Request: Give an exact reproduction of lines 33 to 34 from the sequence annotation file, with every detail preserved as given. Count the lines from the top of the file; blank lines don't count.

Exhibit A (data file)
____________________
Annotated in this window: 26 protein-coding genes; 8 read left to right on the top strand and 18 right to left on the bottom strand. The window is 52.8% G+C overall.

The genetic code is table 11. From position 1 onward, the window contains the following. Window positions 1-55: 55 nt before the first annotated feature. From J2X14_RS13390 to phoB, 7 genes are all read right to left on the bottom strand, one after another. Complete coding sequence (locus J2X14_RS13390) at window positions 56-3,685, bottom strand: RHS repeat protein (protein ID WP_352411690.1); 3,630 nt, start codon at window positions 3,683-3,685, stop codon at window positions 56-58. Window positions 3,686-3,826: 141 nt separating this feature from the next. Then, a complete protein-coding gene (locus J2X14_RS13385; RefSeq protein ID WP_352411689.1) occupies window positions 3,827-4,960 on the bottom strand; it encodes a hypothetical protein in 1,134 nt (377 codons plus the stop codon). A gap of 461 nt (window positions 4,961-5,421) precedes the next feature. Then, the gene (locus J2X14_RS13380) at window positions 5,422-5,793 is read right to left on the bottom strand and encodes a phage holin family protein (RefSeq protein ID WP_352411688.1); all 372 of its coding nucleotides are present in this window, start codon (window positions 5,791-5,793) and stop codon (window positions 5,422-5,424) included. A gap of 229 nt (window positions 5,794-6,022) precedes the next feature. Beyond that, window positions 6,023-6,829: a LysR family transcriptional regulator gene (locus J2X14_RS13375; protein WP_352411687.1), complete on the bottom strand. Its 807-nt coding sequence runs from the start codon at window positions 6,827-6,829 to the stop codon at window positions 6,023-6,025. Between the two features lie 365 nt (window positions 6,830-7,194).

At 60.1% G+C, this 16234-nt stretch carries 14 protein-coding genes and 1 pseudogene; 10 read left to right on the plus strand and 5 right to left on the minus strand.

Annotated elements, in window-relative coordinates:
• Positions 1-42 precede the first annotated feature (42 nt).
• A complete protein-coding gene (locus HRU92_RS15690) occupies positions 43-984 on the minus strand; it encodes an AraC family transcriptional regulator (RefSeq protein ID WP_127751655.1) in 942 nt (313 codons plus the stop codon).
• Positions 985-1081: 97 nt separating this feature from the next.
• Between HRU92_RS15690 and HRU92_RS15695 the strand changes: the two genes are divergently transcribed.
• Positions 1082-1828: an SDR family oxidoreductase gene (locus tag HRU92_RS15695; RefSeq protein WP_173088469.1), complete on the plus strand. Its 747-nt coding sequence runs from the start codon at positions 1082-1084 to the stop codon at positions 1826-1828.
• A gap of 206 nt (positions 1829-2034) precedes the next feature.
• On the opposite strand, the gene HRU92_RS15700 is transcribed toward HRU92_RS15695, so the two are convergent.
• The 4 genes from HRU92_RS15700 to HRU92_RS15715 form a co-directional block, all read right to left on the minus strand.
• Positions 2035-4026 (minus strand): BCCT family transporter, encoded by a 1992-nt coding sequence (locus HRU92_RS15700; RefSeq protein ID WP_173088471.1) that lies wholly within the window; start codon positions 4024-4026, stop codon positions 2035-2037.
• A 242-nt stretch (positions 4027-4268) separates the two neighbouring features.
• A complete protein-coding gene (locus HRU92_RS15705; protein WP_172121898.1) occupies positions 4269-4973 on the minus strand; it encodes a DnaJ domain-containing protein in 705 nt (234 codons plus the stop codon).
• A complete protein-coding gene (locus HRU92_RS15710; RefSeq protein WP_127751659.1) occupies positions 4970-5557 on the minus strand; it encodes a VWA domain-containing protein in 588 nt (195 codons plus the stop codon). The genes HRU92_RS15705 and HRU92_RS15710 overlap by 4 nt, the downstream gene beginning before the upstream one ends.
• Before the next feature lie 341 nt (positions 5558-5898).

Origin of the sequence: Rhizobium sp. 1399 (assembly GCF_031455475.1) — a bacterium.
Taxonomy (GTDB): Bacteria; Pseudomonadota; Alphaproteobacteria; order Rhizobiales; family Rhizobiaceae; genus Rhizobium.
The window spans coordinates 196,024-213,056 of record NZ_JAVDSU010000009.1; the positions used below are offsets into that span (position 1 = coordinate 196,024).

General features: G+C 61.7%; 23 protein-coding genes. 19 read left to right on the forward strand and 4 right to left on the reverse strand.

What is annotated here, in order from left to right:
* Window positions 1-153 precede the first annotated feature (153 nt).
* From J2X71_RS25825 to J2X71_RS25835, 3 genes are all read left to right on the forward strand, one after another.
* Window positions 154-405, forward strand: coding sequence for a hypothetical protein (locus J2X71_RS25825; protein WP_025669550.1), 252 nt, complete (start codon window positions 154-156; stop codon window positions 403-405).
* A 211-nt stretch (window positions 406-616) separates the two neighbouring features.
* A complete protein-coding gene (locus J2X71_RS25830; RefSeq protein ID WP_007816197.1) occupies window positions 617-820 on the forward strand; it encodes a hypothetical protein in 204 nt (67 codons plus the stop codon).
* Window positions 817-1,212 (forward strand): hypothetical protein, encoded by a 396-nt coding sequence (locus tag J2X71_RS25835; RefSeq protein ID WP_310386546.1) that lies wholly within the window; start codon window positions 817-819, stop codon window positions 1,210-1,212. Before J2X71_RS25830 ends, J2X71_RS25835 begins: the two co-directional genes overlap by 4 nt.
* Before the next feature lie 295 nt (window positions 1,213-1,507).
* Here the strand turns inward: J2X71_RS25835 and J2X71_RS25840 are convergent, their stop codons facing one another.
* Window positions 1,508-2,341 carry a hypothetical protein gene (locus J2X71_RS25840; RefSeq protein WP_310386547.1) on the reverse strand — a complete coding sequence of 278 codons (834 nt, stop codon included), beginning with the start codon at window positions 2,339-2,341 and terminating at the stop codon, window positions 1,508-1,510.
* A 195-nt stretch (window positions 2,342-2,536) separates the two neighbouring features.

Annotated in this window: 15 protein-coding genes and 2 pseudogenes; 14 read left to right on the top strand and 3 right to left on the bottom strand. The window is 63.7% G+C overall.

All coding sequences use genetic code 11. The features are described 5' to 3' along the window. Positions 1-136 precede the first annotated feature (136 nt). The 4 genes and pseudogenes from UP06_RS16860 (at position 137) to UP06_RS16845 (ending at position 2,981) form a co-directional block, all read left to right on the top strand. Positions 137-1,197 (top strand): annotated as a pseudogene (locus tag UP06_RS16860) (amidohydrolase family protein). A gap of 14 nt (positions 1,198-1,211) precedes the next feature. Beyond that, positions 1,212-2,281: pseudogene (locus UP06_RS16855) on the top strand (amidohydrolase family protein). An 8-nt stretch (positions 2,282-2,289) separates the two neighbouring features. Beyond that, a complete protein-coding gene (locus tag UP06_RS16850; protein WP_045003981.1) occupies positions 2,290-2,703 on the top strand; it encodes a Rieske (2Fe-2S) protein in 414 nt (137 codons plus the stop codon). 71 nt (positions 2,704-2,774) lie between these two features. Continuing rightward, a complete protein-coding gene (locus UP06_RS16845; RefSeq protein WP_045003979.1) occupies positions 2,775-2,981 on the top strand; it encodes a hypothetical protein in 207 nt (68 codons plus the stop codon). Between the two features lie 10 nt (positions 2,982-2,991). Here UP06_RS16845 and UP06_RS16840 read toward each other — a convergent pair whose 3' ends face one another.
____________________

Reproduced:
Annotated in this window: 15 protein-coding genes and 2 pseudogenes; 14 read left to right on the top strand and 3 right to left on the bottom strand. The window is 63.7% G+C overall.

All coding sequences use genetic code 11. The features are described 5' to 3' along the window. Positions 1-136 precede the first annotated feature (136 nt). The 4 genes and pseudogenes from UP06_RS16860 (at position 137) to UP06_RS16845 (ending at position 2,981) form a co-directional block, all read left to right on the top strand. Positions 137-1,197 (top strand): annotated as a pseudogene (locus tag UP06_RS16860) (amidohydrolase family protein). A gap of 14 nt (positions 1,198-1,211) precedes the next feature. Beyond that, positions 1,212-2,281: pseudogene (locus UP06_RS16855) on the top strand (amidohydrolase family protein). An 8-nt stretch (positions 2,282-2,289) separates the two neighbouring features. Beyond that, a complete protein-coding gene (locus tag UP06_RS16850; protein WP_045003981.1) occupies positions 2,290-2,703 on the top strand; it encodes a Rieske (2Fe-2S) protein in 414 nt (137 codons plus the stop codon). 71 nt (positions 2,704-2,774) lie between these two features. Continuing rightward, a complete protein-coding gene (locus UP06_RS16845; RefSeq protein WP_045003979.1) occupies positions 2,775-2,981 on the top strand; it encodes a hypothetical protein in 207 nt (68 codons plus the stop codon). Between the two features lie 10 nt (positions 2,982-2,991). Here UP06_RS16845 and UP06_RS16840 read toward each other — a convergent pair whose 3' ends face one another.